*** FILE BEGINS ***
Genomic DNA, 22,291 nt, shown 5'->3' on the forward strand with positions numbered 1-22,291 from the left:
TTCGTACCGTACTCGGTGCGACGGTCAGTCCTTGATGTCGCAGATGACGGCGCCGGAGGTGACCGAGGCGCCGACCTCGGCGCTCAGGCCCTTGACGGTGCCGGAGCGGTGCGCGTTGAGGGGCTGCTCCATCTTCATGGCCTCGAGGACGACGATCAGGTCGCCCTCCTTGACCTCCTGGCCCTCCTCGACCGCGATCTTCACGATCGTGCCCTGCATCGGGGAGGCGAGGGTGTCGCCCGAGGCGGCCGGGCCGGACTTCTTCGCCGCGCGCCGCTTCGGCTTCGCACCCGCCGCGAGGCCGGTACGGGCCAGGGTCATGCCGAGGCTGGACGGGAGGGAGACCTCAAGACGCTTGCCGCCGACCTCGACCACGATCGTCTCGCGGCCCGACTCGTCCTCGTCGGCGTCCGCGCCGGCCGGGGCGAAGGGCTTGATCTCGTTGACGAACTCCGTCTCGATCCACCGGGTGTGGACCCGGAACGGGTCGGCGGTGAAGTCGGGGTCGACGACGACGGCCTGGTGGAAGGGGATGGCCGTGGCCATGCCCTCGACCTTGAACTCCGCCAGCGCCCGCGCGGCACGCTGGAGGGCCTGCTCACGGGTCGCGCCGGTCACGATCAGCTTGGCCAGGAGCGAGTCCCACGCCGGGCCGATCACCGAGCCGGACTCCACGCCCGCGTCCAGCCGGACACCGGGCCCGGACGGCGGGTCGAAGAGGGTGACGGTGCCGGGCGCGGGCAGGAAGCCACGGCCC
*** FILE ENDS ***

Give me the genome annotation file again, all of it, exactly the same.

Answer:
Genomic DNA, 22,291 nt, shown 5'->3' on the forward strand with positions numbered 1-22,291 from the left:
TTCGTACCGTACTCGGTGCGACGGTCAGTCCTTGATGTCGCAGATGACGGCGCCGGAGGTGACCGAGGCGCCGACCTCGGCGCTCAGGCCCTTGACGGTGCCGGAGCGGTGCGCGTTGAGGGGCTGCTCCATCTTCATGGCCTCGAGGACGACGATCAGGTCGCCCTCCTTGACCTCCTGGCCCTCCTCGACCGCGATCTTCACGATCGTGCCCTGCATCGGGGAGGCGAGGGTGTCGCCCGAGGCGGCCGGGCCGGACTTCTTCGCCGCGCGCCGCTTCGGCTTCGCACCCGCCGCGAGGCCGGTACGGGCCAGGGTCATGCCGAGGCTGGACGGGAGGGAGACCTCAAGACGCTTGCCGCCGACCTCGACCACGATCGTCTCGCGGCCCGACTCGTCCTCGTCGGCGTCCGCGCCGGCCGGGGCGAAGGGCTTGATCTCGTTGACGAACTCCGTCTCGATCCACCGGGTGTGGACCCGGAACGGGTCGGCGGTGAAGTCGGGGTCGACGACGACGGCCTGGTGGAAGGGGATGGCCGTGGCCATGCCCTCGACCTTGAACTCCGCCAGCGCCCGCGCGGCACGCTGGAGGGCCTGCTCACGGGTCGCGCCGGTCACGATCAGCTTGGCCAGGAGCGAGTCCCACGCCGGGCCGATCACCGAGCCGGACTCCACGCCCGCGTCCAGCCGGACACCGGGCCCGGACGGCGGGTCGAAGAGGGTGACGGTGCCGGGCGCGGGCAGGAAGCCACGGCCC